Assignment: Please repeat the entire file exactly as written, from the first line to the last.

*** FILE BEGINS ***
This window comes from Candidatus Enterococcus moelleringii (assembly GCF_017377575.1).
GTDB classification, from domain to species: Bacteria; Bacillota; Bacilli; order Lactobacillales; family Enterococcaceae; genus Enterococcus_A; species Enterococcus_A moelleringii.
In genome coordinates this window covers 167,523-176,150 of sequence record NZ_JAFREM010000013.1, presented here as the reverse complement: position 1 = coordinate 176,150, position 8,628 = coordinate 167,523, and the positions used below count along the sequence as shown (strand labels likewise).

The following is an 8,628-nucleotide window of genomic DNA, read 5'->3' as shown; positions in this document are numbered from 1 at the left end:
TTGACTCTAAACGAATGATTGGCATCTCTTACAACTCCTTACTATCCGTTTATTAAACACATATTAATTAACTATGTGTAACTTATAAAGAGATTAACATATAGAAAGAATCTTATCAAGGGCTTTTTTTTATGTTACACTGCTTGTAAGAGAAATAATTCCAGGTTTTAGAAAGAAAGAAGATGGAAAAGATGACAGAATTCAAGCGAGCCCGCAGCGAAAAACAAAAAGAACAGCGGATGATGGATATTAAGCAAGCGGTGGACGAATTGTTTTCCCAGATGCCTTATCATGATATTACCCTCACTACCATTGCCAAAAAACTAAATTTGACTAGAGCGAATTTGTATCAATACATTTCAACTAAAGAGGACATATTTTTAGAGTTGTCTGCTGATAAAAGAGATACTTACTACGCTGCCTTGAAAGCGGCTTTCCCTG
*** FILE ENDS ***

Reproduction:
This window comes from Candidatus Enterococcus moelleringii (assembly GCF_017377575.1).
GTDB classification, from domain to species: Bacteria; Bacillota; Bacilli; order Lactobacillales; family Enterococcaceae; genus Enterococcus_A; species Enterococcus_A moelleringii.
In genome coordinates this window covers 167,523-176,150 of sequence record NZ_JAFREM010000013.1, presented here as the reverse complement: position 1 = coordinate 176,150, position 8,628 = coordinate 167,523, and the positions used below count along the sequence as shown (strand labels likewise).

The following is an 8,628-nucleotide window of genomic DNA, read 5'->3' as shown; positions in this document are numbered from 1 at the left end:
TTGACTCTAAACGAATGATTGGCATCTCTTACAACTCCTTACTATCCGTTTATTAAACACATATTAATTAACTATGTGTAACTTATAAAGAGATTAACATATAGAAAGAATCTTATCAAGGGCTTTTTTTTATGTTACACTGCTTGTAAGAGAAATAATTCCAGGTTTTAGAAAGAAAGAAGATGGAAAAGATGACAGAATTCAAGCGAGCCCGCAGCGAAAAACAAAAAGAACAGCGGATGATGGATATTAAGCAAGCGGTGGACGAATTGTTTTCCCAGATGCCTTATCATGATATTACCCTCACTACCATTGCCAAAAAACTAAATTTGACTAGAGCGAATTTGTATCAATACATTTCAACTAAAGAGGACATATTTTTAGAGTTGTCTGCTGATAAAAGAGATACTTACTACGCTGCCTTGAAAGCGGCTTTCCCTG